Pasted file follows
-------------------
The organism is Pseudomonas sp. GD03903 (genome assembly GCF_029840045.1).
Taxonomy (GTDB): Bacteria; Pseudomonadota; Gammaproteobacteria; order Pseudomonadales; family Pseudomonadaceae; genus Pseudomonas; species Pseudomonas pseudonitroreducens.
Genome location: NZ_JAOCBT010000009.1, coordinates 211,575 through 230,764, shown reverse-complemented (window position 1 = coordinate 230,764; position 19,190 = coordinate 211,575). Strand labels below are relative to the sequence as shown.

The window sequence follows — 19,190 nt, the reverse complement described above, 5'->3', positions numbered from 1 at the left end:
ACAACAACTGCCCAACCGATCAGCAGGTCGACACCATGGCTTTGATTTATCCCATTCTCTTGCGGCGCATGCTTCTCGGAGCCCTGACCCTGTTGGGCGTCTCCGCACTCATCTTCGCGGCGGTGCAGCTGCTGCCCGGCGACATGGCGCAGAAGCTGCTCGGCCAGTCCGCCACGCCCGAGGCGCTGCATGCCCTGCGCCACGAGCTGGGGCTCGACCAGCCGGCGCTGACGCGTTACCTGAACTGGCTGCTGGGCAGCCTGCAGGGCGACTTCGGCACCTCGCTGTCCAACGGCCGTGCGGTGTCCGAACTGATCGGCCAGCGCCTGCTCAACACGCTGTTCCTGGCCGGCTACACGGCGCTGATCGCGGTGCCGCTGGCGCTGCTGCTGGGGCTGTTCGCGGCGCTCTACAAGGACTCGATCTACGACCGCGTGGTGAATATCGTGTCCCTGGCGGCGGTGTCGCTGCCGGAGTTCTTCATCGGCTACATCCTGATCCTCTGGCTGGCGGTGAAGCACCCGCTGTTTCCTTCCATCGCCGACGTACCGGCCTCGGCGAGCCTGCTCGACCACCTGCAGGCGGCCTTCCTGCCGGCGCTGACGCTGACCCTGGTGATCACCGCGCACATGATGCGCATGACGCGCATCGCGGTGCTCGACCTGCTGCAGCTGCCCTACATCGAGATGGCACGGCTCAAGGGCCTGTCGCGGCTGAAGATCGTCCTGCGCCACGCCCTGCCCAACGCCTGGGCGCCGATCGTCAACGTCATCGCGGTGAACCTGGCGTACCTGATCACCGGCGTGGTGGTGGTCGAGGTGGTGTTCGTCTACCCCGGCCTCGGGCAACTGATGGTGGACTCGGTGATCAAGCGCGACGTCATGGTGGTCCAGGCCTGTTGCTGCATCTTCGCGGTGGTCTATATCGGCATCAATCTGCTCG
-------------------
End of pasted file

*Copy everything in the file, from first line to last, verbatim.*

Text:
The organism is Pseudomonas sp. GD03903 (genome assembly GCF_029840045.1).
Taxonomy (GTDB): Bacteria; Pseudomonadota; Gammaproteobacteria; order Pseudomonadales; family Pseudomonadaceae; genus Pseudomonas; species Pseudomonas pseudonitroreducens.
Genome location: NZ_JAOCBT010000009.1, coordinates 211,575 through 230,764, shown reverse-complemented (window position 1 = coordinate 230,764; position 19,190 = coordinate 211,575). Strand labels below are relative to the sequence as shown.

The window sequence follows — 19,190 nt, the reverse complement described above, 5'->3', positions numbered from 1 at the left end:
ACAACAACTGCCCAACCGATCAGCAGGTCGACACCATGGCTTTGATTTATCCCATTCTCTTGCGGCGCATGCTTCTCGGAGCCCTGACCCTGTTGGGCGTCTCCGCACTCATCTTCGCGGCGGTGCAGCTGCTGCCCGGCGACATGGCGCAGAAGCTGCTCGGCCAGTCCGCCACGCCCGAGGCGCTGCATGCCCTGCGCCACGAGCTGGGGCTCGACCAGCCGGCGCTGACGCGTTACCTGAACTGGCTGCTGGGCAGCCTGCAGGGCGACTTCGGCACCTCGCTGTCCAACGGCCGTGCGGTGTCCGAACTGATCGGCCAGCGCCTGCTCAACACGCTGTTCCTGGCCGGCTACACGGCGCTGATCGCGGTGCCGCTGGCGCTGCTGCTGGGGCTGTTCGCGGCGCTCTACAAGGACTCGATCTACGACCGCGTGGTGAATATCGTGTCCCTGGCGGCGGTGTCGCTGCCGGAGTTCTTCATCGGCTACATCCTGATCCTCTGGCTGGCGGTGAAGCACCCGCTGTTTCCTTCCATCGCCGACGTACCGGCCTCGGCGAGCCTGCTCGACCACCTGCAGGCGGCCTTCCTGCCGGCGCTGACGCTGACCCTGGTGATCACCGCGCACATGATGCGCATGACGCGCATCGCGGTGCTCGACCTGCTGCAGCTGCCCTACATCGAGATGGCACGGCTCAAGGGCCTGTCGCGGCTGAAGATCGTCCTGCGCCACGCCCTGCCCAACGCCTGGGCGCCGATCGTCAACGTCATCGCGGTGAACCTGGCGTACCTGATCACCGGCGTGGTGGTGGTCGAGGTGGTGTTCGTCTACCCCGGCCTCGGGCAACTGATGGTGGACTCGGTGATCAAGCGCGACGTCATGGTGGTCCAGGCCTGTTGCTGCATCTTCGCGGTGGTCTATATCGGCATCAATCTGCTCG